In the span of 20 to 30 minutes patients can undergo a CT scan.
The advanced technology shows health care professionals what is going on inside, without being invasive.
"This captures way more images than a regular X-ray, and you can really visualize the anatomy on the inside, it is better than just one shot. This takes a picture that comes out looking like a loaf of bread... as opposed to an X-ray that is just one shot," says Krista Spooner a technician that works with the technology every day at work.
The amount of radiation received from the CT scan does not hurt the patient. Spooner describes the sensation of going through the scan this way, "Initially some patients experience a funny metallic taste and a hot flash. It lasts a few seconds then it goes away, but you feel a warm sensation in the pelvic area, which goes away quickly."
For those who are claustrophobic and worry about the space, they are never truly alone. During the scan technicians watch patients through a window, but they also watch them through a security camera. There are microphones and speakers located above the patient, so they can communicate back and forth.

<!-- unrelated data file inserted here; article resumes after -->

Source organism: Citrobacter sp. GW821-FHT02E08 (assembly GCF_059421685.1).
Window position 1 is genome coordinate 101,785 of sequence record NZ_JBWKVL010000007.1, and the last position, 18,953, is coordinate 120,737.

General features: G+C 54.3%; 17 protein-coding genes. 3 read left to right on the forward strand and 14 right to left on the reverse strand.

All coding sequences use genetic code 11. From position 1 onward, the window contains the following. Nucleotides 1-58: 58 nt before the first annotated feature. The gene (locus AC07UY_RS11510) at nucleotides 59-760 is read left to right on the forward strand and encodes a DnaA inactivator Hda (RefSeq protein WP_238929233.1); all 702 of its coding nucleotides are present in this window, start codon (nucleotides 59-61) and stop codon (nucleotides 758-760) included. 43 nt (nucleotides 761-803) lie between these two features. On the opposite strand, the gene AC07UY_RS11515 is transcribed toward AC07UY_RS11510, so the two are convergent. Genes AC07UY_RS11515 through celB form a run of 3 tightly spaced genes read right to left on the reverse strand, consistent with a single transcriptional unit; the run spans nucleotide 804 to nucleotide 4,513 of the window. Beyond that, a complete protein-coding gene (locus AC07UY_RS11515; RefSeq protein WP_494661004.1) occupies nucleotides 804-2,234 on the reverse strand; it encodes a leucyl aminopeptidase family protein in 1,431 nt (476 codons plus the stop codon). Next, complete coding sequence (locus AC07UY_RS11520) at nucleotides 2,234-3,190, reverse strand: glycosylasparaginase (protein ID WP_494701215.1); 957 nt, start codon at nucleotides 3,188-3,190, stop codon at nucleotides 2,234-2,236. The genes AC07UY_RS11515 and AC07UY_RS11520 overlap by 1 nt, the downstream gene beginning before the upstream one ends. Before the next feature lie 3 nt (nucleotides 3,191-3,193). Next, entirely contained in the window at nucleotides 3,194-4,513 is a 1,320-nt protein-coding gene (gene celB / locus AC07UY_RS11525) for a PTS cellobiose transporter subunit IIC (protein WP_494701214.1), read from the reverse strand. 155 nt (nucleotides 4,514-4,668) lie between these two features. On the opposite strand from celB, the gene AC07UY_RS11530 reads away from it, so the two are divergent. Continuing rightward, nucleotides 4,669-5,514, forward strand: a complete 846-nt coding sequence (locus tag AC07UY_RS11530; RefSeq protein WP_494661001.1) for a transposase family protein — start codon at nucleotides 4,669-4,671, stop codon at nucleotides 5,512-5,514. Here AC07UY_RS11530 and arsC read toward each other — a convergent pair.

To prepare for a CT scan patients may need an IV, or they may need to drink an oral contrast. Blood work may also be needed prior to coming in for the scan. There is a risk, that you might be allergic to the IV contrast, but nurses are prepared to reverse any reaction. CT scan results are usually available within 24 hours.